Introduction: There is a rising prevalence of waterpipe smoking worldwide, but still a paucity of information on perceptions toward quitting waterpipe use. We set out to establish the beliefs and perceptions of café waterpipe smokers toward quitting waterpipe smoking in the Kingdom of Bahrain.
Methods: A cross-sectional study. A random sample of 20 of 91 cafés serving waterpipe tobacco in Bahrain was taken. A questionnaire was administered in each café to 20 participants aged 18 and above.
Results: Three hundred eighty participants completed questionnaires from waterpipe smokers. Eighty-four percent of participants were Bahraini and 71% had a university degree. Mean age was 28.9 years. Average age of waterpipe smoking initiation was 20.3 years. The majority of waterpipe users chose flavored tobacco. Sixty-one percent smoked waterpipe tobacco daily with a mean smoking time of 2.6hr/day. Seventy-two percent considered waterpipe tobacco as harmful as or more harmful than cigarettes, but 67% considered cigarettes as more addictive. Eighty-two percent stated that they could quit waterpipe at any time, but only 40% were interested in quitting. Interest in quitting smoking was related to 4 variables: a physician mentioning the need to quit smoking, being non-Bahraini, having a family with a hostile attitude toward waterpipe smoking, and not considering oneself "hooked" on waterpipe tobacco.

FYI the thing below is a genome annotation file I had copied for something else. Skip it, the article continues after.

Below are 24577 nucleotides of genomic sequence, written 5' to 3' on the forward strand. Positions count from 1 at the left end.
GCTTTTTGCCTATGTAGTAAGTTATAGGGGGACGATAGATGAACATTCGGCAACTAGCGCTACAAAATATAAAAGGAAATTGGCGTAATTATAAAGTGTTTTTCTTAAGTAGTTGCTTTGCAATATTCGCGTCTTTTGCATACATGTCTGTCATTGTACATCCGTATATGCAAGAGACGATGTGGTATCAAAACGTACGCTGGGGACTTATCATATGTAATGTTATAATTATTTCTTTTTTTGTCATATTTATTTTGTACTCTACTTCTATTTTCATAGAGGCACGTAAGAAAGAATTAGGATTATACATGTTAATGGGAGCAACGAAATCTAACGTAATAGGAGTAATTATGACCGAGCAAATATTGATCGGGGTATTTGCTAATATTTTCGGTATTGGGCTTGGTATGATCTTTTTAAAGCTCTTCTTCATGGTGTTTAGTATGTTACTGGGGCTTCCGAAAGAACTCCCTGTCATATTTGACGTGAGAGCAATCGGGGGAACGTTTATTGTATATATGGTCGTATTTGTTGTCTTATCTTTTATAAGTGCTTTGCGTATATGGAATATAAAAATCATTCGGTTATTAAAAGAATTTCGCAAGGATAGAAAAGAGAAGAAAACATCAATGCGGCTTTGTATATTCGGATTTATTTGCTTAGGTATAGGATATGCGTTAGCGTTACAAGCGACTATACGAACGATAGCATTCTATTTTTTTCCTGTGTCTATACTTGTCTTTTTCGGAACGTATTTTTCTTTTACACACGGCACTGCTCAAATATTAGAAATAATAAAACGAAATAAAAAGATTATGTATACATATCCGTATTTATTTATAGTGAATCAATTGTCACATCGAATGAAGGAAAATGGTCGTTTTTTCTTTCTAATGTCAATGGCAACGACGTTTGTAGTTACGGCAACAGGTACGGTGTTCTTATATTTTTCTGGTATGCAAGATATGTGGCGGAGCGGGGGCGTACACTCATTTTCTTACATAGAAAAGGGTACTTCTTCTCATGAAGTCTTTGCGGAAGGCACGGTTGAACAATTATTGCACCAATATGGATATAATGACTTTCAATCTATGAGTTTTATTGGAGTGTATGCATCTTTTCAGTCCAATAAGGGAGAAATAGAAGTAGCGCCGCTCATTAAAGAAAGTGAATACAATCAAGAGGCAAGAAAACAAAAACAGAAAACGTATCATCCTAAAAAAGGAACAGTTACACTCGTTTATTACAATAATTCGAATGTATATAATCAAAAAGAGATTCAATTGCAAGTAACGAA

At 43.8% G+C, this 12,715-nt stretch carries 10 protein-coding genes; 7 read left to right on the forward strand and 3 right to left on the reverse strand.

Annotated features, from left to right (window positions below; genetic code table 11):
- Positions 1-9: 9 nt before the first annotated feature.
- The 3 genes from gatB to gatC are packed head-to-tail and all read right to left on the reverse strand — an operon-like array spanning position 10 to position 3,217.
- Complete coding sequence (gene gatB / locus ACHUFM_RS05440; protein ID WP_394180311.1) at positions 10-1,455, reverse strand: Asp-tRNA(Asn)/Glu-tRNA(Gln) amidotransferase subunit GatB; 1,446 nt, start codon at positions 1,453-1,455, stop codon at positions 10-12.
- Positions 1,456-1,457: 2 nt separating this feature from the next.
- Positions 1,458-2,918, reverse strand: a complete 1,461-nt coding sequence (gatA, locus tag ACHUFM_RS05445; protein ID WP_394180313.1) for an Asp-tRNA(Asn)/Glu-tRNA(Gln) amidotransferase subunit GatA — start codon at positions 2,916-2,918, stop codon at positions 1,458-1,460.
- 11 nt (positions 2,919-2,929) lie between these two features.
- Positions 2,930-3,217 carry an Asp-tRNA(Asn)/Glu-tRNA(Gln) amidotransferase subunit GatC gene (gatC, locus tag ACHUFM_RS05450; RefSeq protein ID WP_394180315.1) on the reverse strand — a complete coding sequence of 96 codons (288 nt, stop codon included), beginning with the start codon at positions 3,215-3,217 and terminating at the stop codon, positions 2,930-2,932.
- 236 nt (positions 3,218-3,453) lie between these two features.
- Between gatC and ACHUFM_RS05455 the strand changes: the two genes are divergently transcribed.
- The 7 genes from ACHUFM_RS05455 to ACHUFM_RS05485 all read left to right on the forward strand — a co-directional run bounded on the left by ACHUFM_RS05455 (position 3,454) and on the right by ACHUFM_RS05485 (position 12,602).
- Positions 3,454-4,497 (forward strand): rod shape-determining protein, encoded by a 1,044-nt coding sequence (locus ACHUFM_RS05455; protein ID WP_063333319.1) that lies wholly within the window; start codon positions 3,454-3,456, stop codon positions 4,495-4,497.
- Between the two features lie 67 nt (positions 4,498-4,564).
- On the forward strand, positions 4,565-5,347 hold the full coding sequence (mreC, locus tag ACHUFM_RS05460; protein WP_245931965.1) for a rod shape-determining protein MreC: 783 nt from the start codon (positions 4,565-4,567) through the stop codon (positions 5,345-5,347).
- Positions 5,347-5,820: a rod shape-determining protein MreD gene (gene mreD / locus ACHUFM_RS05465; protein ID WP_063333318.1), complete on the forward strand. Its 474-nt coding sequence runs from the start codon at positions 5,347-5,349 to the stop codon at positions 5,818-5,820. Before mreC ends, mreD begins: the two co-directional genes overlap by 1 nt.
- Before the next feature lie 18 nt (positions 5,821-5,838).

Conclusions: Waterpipe smokers in Bahrain cafés are frequent and high users. Health professionals must consider waterpipe smoking in all consultations and health promotion messages. A partnership between health professionals and disapproving members of families may be an effective strategy in encouraging waterpipe smokers to quit.